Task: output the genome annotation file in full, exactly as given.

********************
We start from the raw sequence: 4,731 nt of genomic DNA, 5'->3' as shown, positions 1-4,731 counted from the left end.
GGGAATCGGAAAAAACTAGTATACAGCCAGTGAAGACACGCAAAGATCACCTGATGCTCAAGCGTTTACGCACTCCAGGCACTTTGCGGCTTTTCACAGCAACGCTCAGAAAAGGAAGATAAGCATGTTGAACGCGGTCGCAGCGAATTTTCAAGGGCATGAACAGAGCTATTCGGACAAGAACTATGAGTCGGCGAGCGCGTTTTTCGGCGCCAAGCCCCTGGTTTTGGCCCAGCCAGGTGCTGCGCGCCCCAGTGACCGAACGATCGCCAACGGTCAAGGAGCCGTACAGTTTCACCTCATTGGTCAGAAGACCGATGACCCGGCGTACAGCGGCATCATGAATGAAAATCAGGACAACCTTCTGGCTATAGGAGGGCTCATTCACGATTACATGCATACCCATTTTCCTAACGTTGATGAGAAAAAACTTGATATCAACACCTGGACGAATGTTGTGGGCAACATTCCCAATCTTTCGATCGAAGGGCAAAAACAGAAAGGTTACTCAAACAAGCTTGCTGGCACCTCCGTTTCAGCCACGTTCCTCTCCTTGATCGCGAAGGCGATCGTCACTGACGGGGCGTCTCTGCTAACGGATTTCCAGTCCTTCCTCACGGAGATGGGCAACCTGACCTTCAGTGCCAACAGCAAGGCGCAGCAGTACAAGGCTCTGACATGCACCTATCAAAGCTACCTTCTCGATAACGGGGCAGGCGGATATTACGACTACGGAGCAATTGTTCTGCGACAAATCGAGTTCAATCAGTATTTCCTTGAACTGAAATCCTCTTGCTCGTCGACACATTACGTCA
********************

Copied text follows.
We start from the raw sequence: 4,731 nt of genomic DNA, 5'->3' as shown, positions 1-4,731 counted from the left end.
GGGAATCGGAAAAAACTAGTATACAGCCAGTGAAGACACGCAAAGATCACCTGATGCTCAAGCGTTTACGCACTCCAGGCACTTTGCGGCTTTTCACAGCAACGCTCAGAAAAGGAAGATAAGCATGTTGAACGCGGTCGCAGCGAATTTTCAAGGGCATGAACAGAGCTATTCGGACAAGAACTATGAGTCGGCGAGCGCGTTTTTCGGCGCCAAGCCCCTGGTTTTGGCCCAGCCAGGTGCTGCGCGCCCCAGTGACCGAACGATCGCCAACGGTCAAGGAGCCGTACAGTTTCACCTCATTGGTCAGAAGACCGATGACCCGGCGTACAGCGGCATCATGAATGAAAATCAGGACAACCTTCTGGCTATAGGAGGGCTCATTCACGATTACATGCATACCCATTTTCCTAACGTTGATGAGAAAAAACTTGATATCAACACCTGGACGAATGTTGTGGGCAACATTCCCAATCTTTCGATCGAAGGGCAAAAACAGAAAGGTTACTCAAACAAGCTTGCTGGCACCTCCGTTTCAGCCACGTTCCTCTCCTTGATCGCGAAGGCGATCGTCACTGACGGGGCGTCTCTGCTAACGGATTTCCAGTCCTTCCTCACGGAGATGGGCAACCTGACCTTCAGTGCCAACAGCAAGGCGCAGCAGTACAAGGCTCTGACATGCACCTATCAAAGCTACCTTCTCGATAACGGGGCAGGCGGATATTACGACTACGGAGCAATTGTTCTGCGACAAATCGAGTTCAATCAGTATTTCCTTGAACTGAAATCCTCTTGCTCGTCGACACATTACGTCA